It is certainly reaching the White House. Anita Dunn, the departing White House communications director, calls Mr. Olbermann and Ms. Maddow "progressive but not partisan," and in doing so, distinguishes them from Fox News, which she considers a political opponent.
The MSNBC hosts, she said in an e-mail message last month, "often take issues with the administration's positions or tactics and are never shy about letting their viewers know when they disagree."
Maddow is much rougher on what she calls the "Conservadems" than she is on the Obama team. She wants a much narrower, more leftist Democratic Party. She favors a small tent. Stelter doesn't wonder whether MSNBC's advocacy is actually going to help the Democrats politically, or drag it too far away from the independents in the middle.
Ms. Maddow said that apart from an off-the-record meeting between Mr. Obama and commentators that she attended last month, she has heard little from the White House.
Mr. Griffin said, "We heard a whole lot more from the Bush White House."
Stelter doesn't define how much that would be. Did the Bush White House call daily? Weekly?
This part of the story is unintentionally funny:
MSNBC's liberal points of view have made the channel an occasional thorn in the side of G.E., but the channel has also fostered a diversity of opinions that people like Adam Green, the co-founder of the Progressive Campaign Change Committee, say were lacking in the past.
"There's been a huge market void for a long time," Mr. Green said. Speaking of the MSNBC hosts, he said, "They are creating an environment where progressive thinkers and activists can thrive."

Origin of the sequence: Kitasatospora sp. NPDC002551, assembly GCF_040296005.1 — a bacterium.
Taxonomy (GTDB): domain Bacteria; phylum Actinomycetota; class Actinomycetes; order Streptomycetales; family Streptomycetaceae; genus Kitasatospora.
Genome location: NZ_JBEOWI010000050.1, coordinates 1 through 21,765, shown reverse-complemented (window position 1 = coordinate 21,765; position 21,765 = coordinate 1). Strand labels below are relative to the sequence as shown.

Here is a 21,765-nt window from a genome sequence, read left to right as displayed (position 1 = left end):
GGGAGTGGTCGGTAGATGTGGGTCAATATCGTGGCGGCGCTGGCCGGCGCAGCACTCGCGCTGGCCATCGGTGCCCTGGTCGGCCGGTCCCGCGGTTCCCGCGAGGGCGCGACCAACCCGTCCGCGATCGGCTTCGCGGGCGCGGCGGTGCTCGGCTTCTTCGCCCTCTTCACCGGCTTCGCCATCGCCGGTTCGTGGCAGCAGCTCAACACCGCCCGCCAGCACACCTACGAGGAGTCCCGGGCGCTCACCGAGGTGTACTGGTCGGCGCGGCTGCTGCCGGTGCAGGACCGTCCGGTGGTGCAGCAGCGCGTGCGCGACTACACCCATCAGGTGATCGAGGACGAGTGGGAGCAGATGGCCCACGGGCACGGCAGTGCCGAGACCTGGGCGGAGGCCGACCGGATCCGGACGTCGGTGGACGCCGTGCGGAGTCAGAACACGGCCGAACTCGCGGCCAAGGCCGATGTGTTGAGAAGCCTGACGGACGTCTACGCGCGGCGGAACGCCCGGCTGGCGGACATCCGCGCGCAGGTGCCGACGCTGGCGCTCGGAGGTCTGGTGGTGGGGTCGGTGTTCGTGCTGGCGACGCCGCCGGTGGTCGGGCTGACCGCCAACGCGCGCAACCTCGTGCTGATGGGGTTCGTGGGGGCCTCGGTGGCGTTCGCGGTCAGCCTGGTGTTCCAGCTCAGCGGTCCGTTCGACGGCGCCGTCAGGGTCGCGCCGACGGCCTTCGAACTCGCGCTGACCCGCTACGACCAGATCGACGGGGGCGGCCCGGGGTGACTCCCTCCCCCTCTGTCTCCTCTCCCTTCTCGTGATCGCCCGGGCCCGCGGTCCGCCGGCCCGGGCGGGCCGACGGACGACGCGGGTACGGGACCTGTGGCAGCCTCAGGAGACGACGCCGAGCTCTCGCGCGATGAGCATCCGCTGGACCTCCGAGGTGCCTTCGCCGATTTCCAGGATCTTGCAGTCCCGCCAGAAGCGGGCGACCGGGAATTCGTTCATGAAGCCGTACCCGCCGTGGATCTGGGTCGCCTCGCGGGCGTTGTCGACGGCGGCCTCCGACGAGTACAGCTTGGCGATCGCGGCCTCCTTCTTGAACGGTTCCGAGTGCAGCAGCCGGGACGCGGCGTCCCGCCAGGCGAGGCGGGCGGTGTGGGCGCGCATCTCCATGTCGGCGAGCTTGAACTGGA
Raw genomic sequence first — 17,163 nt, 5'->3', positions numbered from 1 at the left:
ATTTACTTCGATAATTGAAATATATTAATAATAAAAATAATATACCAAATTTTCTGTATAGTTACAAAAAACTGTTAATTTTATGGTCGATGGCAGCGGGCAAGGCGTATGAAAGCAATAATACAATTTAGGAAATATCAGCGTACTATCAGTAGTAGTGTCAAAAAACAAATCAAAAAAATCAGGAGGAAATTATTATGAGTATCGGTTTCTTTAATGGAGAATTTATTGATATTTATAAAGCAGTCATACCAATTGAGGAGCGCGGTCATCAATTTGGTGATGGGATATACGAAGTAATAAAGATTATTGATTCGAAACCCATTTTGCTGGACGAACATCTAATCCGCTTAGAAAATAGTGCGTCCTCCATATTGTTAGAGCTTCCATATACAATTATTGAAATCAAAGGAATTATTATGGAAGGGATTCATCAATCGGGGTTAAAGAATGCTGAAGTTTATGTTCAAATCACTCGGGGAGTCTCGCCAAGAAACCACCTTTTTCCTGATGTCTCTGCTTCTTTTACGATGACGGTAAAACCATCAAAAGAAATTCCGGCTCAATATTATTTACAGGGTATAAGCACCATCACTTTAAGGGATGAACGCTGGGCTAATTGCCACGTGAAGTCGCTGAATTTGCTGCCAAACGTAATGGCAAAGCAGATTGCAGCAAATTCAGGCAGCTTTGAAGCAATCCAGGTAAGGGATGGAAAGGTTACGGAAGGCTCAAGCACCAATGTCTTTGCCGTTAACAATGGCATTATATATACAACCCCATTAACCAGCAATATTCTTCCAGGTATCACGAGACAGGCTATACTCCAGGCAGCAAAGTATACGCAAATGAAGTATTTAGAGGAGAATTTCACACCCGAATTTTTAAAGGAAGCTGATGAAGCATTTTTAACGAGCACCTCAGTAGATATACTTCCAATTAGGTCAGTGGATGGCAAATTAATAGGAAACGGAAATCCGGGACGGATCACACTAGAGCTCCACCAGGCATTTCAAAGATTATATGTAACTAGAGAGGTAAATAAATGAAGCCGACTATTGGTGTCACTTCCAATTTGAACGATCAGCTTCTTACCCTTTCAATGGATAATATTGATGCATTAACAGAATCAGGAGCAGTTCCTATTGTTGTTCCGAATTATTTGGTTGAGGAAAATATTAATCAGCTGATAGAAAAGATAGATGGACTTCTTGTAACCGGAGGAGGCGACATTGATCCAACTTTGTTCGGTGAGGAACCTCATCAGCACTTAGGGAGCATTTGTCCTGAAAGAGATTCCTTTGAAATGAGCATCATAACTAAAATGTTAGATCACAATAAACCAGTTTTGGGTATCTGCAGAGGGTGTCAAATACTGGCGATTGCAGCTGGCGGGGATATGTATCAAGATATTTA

MSNBC is certainly making a space for radical leftists at The Nation and Mother Jones and hardcore blogs like Firedoglake. But "diversity"? Since when has Keith Olbermann's show ever shown "diversity" in its selection of guests? Has he interviewed a conservative since 2003?
But here's where it's really amusing. Mr. Green's group, the PCCC, is surely a beneficiary of this new space for leftists. Their campaign page  shows three YouTube videos touting the impact of their leftist ads through repeated free advertisements and mentions on MSNBC programs. Green is interviewed by Ed Schultz as they promote an ad pressuring Sen. Max Baucus to support a "robust" government option in health care.
In the New York Times funhouse, MSNBC portrays itself not only as "diverse" and nonpartisan, but even somehow in the political center:
Ms. Maddow, not surprisingly, agrees [MSNBC has created space for progressives]. "What looks like the middle of the country ought to look like the middle on TV," she said in an interview this month.
She paused and added, "Maybe that would have helped us make better policy decisions in the country in the past."
Does Maddow really think she's in the middle? Should she call her show Maddow In The Middle?
- Tim Graham is Director of Media Analysis at the Media Research Center.